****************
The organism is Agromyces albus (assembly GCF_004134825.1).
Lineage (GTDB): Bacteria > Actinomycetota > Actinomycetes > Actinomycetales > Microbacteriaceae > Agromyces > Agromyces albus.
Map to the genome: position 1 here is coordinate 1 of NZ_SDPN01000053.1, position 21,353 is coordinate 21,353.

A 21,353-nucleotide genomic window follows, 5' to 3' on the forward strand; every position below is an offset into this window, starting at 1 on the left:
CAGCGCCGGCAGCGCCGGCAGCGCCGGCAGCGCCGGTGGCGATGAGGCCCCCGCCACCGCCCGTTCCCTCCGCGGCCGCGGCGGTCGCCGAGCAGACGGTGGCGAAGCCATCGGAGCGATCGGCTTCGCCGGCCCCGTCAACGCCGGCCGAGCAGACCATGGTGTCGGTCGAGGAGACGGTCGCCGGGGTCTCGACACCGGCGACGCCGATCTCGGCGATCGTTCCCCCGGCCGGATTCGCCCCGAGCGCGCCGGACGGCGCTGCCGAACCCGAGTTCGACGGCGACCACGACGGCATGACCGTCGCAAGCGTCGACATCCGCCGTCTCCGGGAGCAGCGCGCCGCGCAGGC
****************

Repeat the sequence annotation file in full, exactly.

The organism is Agromyces albus (assembly GCF_004134825.1).
Lineage (GTDB): Bacteria > Actinomycetota > Actinomycetes > Actinomycetales > Microbacteriaceae > Agromyces > Agromyces albus.
Map to the genome: position 1 here is coordinate 1 of NZ_SDPN01000053.1, position 21,353 is coordinate 21,353.

A 21,353-nucleotide genomic window follows, 5' to 3' on the forward strand; every position below is an offset into this window, starting at 1 on the left:
CAGCGCCGGCAGCGCCGGCAGCGCCGGCAGCGCCGGTGGCGATGAGGCCCCCGCCACCGCCCGTTCCCTCCGCGGCCGCGGCGGTCGCCGAGCAGACGGTGGCGAAGCCATCGGAGCGATCGGCTTCGCCGGCCCCGTCAACGCCGGCCGAGCAGACCATGGTGTCGGTCGAGGAGACGGTCGCCGGGGTCTCGACACCGGCGACGCCGATCTCGGCGATCGTTCCCCCGGCCGGATTCGCCCCGAGCGCGCCGGACGGCGCTGCCGAACCCGAGTTCGACGGCGACCACGACGGCATGACCGTCGCAAGCGTCGACATCCGCCGTCTCCGGGAGCAGCGCGCCGCGCAGGC